…if you yourself were designing a banking system, would you design it so the money could evaporate?

The western world has been using the same banking principles for centuries, and there have been bank failures, panics, and collapses for centuries. But how often does anyone question the structure of the banking system itself?

What most people were taught about banking, if they were taught anything at all, goes something like this:

  • A bank takes in deposits from customers, keeps the money safe, and maintains accounts.
  • The customers use the accounts to make or receive payments without having to use cash.
  • The bank lends out a portion of the money their customers deposit and keeps a fraction of it in reserve so customers can withdraw the cash if they want to.

The name for the above system is fractional reserve banking. The rationale behind it is that most people will leave the money in the bank most of the time. They can carry on transactions simply by transferring account entries from one account to another without using the actual cash money.

Traditionally in the US the fraction required for reserves was 10%. The bank could lend out 90% of the money it had on deposit. The reserves are intended to cover the occasions when people with deposits want to take the money out of the bank. What’s called a bank run is when the amount of cash depositors are trying to withdraw is greater than the amount the bank has available.

The Rest of the Story

The description above doesn’t quite cover the whole picture, as most descriptions of the banking system don’t.

"It's a Wonderful Life" Bank Run

The classic 1946 movie, It’s a Wonderful Life, depicted part of the story of our banking system. When there’s a run on the savings and loan, George Bailey (played by Jimmy Stewart) tells his customers “You’re thinking of this place all wrong, as if I had the money back in a safe. The money’s not here. Your money’s in Joe’s house—that’s right next to yours—and in the Kennedy house and Mrs. Menklin’s house and a hundred others.” This is how it’s ordinarily justified—you’re not using the money right now, so someone else can use it and everyone benefits.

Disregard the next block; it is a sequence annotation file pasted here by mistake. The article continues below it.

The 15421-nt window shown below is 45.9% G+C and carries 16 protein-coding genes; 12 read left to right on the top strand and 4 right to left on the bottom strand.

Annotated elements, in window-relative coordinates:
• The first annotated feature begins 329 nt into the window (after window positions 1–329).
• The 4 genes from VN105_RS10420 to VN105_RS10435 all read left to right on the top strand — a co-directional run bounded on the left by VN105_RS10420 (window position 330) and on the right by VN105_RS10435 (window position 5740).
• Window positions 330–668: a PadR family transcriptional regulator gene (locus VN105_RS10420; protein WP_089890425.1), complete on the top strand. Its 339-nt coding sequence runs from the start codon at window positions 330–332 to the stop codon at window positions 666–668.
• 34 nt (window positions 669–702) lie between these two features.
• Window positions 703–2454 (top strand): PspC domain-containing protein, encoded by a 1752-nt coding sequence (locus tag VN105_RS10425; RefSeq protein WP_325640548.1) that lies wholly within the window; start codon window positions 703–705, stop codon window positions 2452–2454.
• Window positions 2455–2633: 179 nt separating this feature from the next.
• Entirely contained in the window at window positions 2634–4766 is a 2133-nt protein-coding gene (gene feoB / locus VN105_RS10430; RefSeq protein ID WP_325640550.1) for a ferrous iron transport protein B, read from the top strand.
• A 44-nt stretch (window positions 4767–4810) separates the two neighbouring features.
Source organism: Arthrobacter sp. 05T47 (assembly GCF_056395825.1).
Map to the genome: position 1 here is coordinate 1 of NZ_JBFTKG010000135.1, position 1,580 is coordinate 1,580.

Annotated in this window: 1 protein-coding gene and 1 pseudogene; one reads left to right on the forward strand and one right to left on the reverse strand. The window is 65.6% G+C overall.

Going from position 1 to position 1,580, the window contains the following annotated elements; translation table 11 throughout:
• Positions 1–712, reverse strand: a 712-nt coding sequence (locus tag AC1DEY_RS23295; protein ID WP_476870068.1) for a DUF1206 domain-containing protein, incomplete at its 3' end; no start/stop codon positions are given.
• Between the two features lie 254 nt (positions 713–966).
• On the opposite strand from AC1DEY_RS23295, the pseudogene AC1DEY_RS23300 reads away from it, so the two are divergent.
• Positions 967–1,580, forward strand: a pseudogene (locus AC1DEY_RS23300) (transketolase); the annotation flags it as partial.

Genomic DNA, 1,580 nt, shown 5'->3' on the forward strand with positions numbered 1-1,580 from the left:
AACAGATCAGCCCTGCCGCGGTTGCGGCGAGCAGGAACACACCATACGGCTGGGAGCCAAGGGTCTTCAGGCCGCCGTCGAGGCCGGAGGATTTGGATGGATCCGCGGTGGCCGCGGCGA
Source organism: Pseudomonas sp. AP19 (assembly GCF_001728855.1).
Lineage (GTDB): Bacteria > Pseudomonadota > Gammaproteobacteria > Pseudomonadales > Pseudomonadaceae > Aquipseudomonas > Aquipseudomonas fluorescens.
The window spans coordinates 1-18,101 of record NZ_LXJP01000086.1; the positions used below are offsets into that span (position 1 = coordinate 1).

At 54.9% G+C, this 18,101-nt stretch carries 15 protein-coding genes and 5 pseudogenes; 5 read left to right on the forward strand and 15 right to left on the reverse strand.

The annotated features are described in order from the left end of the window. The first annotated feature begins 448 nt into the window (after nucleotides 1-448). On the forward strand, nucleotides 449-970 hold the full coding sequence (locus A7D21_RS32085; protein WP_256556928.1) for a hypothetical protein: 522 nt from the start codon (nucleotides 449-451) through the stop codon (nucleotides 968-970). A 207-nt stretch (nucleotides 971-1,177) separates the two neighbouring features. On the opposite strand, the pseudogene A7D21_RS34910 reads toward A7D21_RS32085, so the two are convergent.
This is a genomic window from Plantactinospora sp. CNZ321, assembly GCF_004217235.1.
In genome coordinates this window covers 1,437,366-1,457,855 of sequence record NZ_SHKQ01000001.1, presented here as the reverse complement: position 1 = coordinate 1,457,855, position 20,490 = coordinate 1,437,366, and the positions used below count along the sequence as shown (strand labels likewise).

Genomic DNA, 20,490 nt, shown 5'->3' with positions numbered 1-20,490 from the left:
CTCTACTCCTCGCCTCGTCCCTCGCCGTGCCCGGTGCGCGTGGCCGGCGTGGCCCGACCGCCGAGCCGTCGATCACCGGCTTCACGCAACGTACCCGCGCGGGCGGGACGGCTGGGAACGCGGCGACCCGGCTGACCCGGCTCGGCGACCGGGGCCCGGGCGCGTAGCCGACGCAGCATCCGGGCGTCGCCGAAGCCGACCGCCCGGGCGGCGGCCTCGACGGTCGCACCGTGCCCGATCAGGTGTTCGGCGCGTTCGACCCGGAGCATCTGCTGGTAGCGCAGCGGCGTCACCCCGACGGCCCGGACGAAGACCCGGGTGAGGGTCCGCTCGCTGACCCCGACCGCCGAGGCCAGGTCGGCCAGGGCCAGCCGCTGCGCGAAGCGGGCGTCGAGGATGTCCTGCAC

However, the movie and most other depictions of the banking system, are leaving out a few important points. In the movie, it’s strongly implied that all the depositors whose money isn’t in the safe anymore should stop whining because the money has been put to good use helping Mrs. Menklin buy a house. But let’s look at the backstory that isn’t included in the movie.

The implied story is that when Mrs. Menklin came in for a loan, George Baily took $5000 out of the safe (yes really $5000—it was 1946) and put it in a canvas banker’s bag and zipped it up and gave it to her, and she signed a contract agreeing to pay it back with interest. Mrs. Menklin took the bankers bag of money and gave it to Fred Johnson, who owned the house she wanted to buy, and Fred signed over the deed and gave her the keys. So that’s why the money isn’t in the safe—it’s so Mrs Menklin can live in a nice little house instead of a crummy apartment.

But…there’s another step. Fred Johnson has a canvas banker’s bag with $5000 in it. He doesn’t want to carry it around or leave it at home where he could be robbed, so he deposits it in George Bailey’s savings and loan…

George Baily hadn’t subtracted anything from anyone’s account when he took the money out of the safe, so all that money still exists as account entries in all those depositors’ bank accounts. But now another $5000 exists in Fred Johnson’s account. And not only that, the safe has been replenished. George can now take money out of the safe again and lend it to the Kennedys or whoever else is applying for a loan.

As this process repeats, the money in the safe will eventually represent only a fraction of the money that is said to be in depositor accounts. This is what makes a run on the bank possible, and why it is impossible for the bank to satisfy all of its depositors once a run gets started.